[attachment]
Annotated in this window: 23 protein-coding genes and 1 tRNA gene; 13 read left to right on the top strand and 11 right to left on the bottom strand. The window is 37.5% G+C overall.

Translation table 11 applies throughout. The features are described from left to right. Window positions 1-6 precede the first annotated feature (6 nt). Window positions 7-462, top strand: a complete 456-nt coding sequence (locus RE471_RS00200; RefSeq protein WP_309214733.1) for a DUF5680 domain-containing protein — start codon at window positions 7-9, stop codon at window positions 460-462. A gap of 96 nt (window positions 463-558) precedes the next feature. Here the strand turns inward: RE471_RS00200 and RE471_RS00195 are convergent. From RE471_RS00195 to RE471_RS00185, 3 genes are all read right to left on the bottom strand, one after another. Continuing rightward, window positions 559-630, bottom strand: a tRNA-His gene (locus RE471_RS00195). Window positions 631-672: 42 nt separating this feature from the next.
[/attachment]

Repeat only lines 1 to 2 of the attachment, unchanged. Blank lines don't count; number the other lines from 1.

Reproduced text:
Annotated in this window: 23 protein-coding genes and 1 tRNA gene; 13 read left to right on the top strand and 11 right to left on the bottom strand. The window is 37.5% G+C overall.

Translation table 11 applies throughout. The features are described from left to right. Window positions 1-6 precede the first annotated feature (6 nt). Window positions 7-462, top strand: a complete 456-nt coding sequence (locus RE471_RS00200; RefSeq protein WP_309214733.1) for a DUF5680 domain-containing protein — start codon at window positions 7-9, stop codon at window positions 460-462. A gap of 96 nt (window positions 463-558) precedes the next feature. Here the strand turns inward: RE471_RS00200 and RE471_RS00195 are convergent. From RE471_RS00195 to RE471_RS00185, 3 genes are all read right to left on the bottom strand, one after another. Continuing rightward, window positions 559-630, bottom strand: a tRNA-His gene (locus RE471_RS00195). Window positions 631-672: 42 nt separating this feature from the next.